Australian drug-mule scheme leads to Canadian's arrest

Australian Federal Police have uncovered a scam in which a Perth couple were unknowingly used as drug mules.

Perth couple duped with free holiday into carrying 3.5 kg of meth home from Canada

Drug-mule scheme leads to Canadian's arrest


7 years agoVideo
Australian couple duped into carrying 3.5 kg of meth from Canada with a free holiday 2:08

Australian Federal Police have uncovered a scam in which a Perth couple were unknowingly used as drug mules.

Police say the couple, aged 64 and 72, travelled to Canada after being told they had won a free holiday, including seven nights' accommodation and new luggage.

They became suspicious on their return to Perth and alerted Customs officers who found 3.5 kilograms of methamphetamine hidden in each of their suitcases.

A 38-year-old Canadian man was arrested at Perth airport and has been charged with importing a commercial quantity of methamphetamine.

The case is part of a larger investigation by Australian police, freelance reporter Peter Hadfield told CBC News from Sydney today.

"There's a lot of Canadians involved in this, it seems," he told CBC's Heather Hiscox. "We’ve had eight arrests over the last 18 months."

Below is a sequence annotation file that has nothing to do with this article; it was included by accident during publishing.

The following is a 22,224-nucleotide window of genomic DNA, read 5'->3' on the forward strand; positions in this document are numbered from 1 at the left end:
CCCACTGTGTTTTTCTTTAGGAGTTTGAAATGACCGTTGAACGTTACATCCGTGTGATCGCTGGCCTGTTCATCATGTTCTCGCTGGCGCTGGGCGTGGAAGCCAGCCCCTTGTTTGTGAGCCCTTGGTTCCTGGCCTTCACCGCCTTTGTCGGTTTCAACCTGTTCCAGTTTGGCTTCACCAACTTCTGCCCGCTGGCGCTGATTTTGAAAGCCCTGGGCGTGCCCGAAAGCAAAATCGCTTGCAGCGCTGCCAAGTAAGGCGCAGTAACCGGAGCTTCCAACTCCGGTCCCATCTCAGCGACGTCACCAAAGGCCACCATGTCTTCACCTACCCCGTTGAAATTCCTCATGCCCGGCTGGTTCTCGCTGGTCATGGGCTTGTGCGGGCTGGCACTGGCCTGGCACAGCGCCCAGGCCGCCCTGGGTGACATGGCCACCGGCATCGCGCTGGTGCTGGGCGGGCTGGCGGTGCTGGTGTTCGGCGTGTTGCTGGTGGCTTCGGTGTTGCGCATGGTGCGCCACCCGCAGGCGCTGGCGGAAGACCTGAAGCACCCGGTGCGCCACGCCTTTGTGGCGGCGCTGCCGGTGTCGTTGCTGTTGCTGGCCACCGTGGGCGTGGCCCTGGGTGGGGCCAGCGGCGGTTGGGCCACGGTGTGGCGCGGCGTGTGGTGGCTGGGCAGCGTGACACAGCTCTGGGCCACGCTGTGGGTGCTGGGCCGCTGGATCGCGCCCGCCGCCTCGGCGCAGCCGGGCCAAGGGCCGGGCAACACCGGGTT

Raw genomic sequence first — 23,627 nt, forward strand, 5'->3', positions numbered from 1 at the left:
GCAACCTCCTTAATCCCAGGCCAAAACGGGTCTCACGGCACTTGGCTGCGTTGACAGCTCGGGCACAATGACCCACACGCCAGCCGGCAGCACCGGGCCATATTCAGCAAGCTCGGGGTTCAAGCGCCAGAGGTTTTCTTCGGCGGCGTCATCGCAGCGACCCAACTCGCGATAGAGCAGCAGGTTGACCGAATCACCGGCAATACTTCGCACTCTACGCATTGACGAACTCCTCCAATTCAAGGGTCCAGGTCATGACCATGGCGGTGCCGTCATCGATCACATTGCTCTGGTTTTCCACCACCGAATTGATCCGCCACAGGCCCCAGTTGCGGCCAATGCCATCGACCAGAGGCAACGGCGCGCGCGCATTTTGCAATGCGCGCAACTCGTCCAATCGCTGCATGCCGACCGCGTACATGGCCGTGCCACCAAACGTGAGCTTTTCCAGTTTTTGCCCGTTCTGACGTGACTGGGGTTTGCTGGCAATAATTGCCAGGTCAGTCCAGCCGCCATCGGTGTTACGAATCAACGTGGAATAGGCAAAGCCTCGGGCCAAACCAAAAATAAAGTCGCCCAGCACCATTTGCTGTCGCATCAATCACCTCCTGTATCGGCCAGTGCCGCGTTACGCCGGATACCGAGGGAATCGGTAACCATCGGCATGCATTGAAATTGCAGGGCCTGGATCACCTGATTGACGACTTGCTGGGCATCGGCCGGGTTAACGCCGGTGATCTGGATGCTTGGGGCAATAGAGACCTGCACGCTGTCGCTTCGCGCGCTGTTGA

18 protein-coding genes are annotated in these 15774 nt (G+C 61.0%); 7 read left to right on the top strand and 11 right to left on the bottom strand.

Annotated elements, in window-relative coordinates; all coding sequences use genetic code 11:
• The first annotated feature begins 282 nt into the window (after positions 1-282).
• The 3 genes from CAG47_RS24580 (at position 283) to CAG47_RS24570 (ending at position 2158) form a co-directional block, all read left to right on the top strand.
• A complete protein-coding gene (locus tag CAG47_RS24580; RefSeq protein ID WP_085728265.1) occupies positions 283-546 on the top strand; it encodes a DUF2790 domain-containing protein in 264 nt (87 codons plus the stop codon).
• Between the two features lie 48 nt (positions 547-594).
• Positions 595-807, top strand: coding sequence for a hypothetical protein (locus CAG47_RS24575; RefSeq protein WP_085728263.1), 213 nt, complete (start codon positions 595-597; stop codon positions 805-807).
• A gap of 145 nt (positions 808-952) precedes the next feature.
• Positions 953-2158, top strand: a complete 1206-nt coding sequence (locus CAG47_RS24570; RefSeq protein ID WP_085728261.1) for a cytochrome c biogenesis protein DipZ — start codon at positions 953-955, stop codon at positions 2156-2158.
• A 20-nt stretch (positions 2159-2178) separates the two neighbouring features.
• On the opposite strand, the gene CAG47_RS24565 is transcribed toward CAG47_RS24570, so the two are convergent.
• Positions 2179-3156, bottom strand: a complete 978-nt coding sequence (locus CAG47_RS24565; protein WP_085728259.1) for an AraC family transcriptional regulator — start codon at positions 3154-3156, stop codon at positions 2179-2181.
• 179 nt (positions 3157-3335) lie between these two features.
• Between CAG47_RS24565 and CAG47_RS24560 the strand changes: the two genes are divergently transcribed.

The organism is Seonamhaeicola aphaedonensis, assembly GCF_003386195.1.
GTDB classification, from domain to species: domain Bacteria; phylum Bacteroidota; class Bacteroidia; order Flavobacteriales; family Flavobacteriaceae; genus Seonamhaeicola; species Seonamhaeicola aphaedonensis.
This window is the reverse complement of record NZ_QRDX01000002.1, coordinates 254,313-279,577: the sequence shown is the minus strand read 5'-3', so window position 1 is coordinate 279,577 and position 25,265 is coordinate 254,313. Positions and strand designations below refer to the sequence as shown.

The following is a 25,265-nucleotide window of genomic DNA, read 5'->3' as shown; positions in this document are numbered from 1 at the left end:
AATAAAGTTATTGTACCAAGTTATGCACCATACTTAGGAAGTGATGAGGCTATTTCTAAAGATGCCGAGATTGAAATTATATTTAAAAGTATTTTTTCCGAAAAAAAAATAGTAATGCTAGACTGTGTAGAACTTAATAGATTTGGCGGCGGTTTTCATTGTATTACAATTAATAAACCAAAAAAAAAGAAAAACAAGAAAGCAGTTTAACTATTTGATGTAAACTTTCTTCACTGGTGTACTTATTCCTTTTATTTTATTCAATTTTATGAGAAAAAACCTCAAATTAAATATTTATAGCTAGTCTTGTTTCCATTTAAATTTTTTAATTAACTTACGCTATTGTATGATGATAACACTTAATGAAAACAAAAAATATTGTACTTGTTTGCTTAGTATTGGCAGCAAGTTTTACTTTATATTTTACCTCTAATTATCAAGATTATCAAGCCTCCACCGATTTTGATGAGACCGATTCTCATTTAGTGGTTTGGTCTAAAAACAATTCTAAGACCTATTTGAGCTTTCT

Canadian ring

He added: "It was certainly a Canadian ring that was at the heart of it, and I imagine we'll be getting more details coming out as the weeks go on."

Cmdr. David Bachi of Australian police said they do not believe the couple was willingly involved.

"The investigation has revealed a complex and highly organized scam in which older Australians appear to be targeted by a bogus Canadian-based tour company identifying themselves as Auscan Tours," Bachi said.

"The organizers of this scam went to great lengths to provide a facade of legitimacy.

"Thankfully, the travellers contacted Customs and didn't dismiss their concerns, allowing us to make the arrest.

"We will continue working with local and international law enforcement partners, targeting all elements of this drug syndicate."

Travellers warned

"Victims of this scam or any persons who have received similar offers of travel should contact the AFP immediately."

Jan Hill, the director of Customs Airport Operations in Perth, warned travellers about carrying luggage on behalf of someone else, no matter the circumstance.

"If you've been asked to carry something on behalf of another person, make the right choice and alert local authorities," Hill said.

"Do not allow another person to pack your bag and do not carry luggage on behalf of another person."

Australian police say investigations into the incident are continuing.

The maximum penalty for this offence is life imprisonment.

With files from CBC News


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